Widowed and without family, at his home at rue Ballu, 6,[41] Boulanger died attended by his concierge and two praying nuns.[42] He was given "a beautiful funeral" attended by "le tout Paris artistique et littéraire," with speeches by his friends Henri Chapu, Tony Robert-Fleury, and Charles Garnier.[43] By his will his estate was split between his cousin Paulemma Hennequin, his goddaughter Nathalia Desbrosses, and Mademoiselle Nathalie; having pre-deceased him, her share was claimed by the State.[44]

LegacyEdit

 
Postage stamp issued in 1979 by Monaco commemorating the 100th anniversary of the Opéra de Monte-Carlo, picturing the "Allegory of Music" ceiling painting by Boulanger above the stage

Boulanger's long and influential teaching career carried forward his principles of art well into the next century, even as the countervailing influence of Impressionism and other movements ultimately prevailed. Unlike Gérôme (who died in 1904), he did not live long enough to see the tide turn decisively against him, but the tide was turning nonetheless. An unsigned obituary in the Courrier de l'Art was scathing, saying that Boulanger was "a perfectly gallant man, a very mediocre painter, and in no way an artist," who "taught better than he painted. The man is deeply and very legitimately missed; the painter will not be, not because M. Boulanger painted mainly Greek or Roman subjects, but because he massacred them constantly by painting them without any trace of originality, without the slightest style, with the most despairing vulgarity, a ruthlessly convinced harshness and the most routine monotony."[45]

 
La Cour du Palais de Dar Khdaouedj El Amia, Alger (1877), auctioned for $576,000 at Christie's in 2005, a record for a Boulanger.[46]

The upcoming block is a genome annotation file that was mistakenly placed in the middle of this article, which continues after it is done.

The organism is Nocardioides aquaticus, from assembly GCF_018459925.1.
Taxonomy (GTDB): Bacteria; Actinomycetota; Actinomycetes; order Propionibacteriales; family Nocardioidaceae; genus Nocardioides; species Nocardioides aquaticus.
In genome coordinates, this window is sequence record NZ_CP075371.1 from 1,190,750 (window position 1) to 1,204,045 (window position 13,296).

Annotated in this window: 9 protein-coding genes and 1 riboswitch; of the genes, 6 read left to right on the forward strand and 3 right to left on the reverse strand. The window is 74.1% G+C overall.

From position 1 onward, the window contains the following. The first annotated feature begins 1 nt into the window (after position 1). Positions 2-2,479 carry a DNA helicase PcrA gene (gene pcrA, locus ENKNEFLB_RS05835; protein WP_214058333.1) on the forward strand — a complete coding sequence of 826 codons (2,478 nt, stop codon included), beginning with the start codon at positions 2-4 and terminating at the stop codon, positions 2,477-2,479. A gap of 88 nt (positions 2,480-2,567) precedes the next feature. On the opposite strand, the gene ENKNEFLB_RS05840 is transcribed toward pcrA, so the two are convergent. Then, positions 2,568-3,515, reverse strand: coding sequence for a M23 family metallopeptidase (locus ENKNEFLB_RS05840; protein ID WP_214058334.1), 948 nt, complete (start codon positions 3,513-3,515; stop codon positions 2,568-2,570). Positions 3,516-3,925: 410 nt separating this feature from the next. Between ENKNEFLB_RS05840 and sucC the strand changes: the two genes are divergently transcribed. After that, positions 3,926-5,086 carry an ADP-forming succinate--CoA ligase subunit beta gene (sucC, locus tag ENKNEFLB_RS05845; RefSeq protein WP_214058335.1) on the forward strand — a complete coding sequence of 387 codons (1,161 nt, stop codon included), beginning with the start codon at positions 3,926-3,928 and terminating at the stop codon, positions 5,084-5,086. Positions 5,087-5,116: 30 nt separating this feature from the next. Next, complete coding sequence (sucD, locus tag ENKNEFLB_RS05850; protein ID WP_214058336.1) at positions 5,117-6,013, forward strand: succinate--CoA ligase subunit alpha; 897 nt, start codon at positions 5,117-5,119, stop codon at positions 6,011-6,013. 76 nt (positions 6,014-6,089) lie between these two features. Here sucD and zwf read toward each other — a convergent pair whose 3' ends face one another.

The British critic Marion Spielmann wrote a less hostile but still ambivalent assessment: "France has lost one of her most popular painters. I say 'popular' advisedly, for although he was a painter who always reached a high level of excellence...he never rose to be a really great artist," and his talent, though "of a very high order…never once reached the borderland of absolute genius." Spielmann noted that Boulanger was most often compared to Gérôme and Alma-Tadema, but in such comparisons "the times were few indeed when Boulanger...came out the victor." Spielmann suggested that it was for his decorations, such as his paintings at the Opéra Garnier, that Boulanger would "retain his reputation."[47]

The enormous fame and prestige of Gérôme and Alma-Tadema precipitously declined and virtually collapsed in the next century—Gérôme's painting The Snake Charmer, which sold for $19,500 in 1888, sold for just $500 in 1942.[48] But while the works of those two artists are once again attracting the interest of collectors, scholars, and the general public, Boulanger remains obscure. No large-scale reassessment, such at that accorded Gérôme with the 2010 exhibitions at the Getty Museum and the Musée d'Orsay, has been granted to Boulanger.

His Orientalist works, like those of other painters in the genre, have risen sharply in value in the 21st century (thanks largely to a generation of immensely wealthy Arab collectors who "want to take it back and have it for themselves"[49]), but in this field his auction records are a fraction of those of Gérôme.

Boulanger and Gérôme were linked from the very beginning of their careers. Edmond About wrote in 1867:

Boulanger hatched from the same atelier as Gérôme. He has not always followed the same route; his very independent originality led him sometimes to right, sometimes to left; influences from Rome and the Academic milieu effected deviations here and there; but there is always a visible kinship between those two talents. Curiosity, research, finesse and a grain of preciousness, love of the new, passion for the finished, need for exact detail: these are the common features that unite these two artists and maintain their family resemblance.[50]

The American art critic Earl Shinn went so far as to call Boulanger "a sort of alter ego of Gérôme's" who "fits his peculiarites into those of his friend like the lining into the waistcoat," but allowed that "occasionally, as in recent decorations of a Paris mayor's office," Boulanger could strike "a classical vein with more popular grace than Gérôme, though with less originality."[51]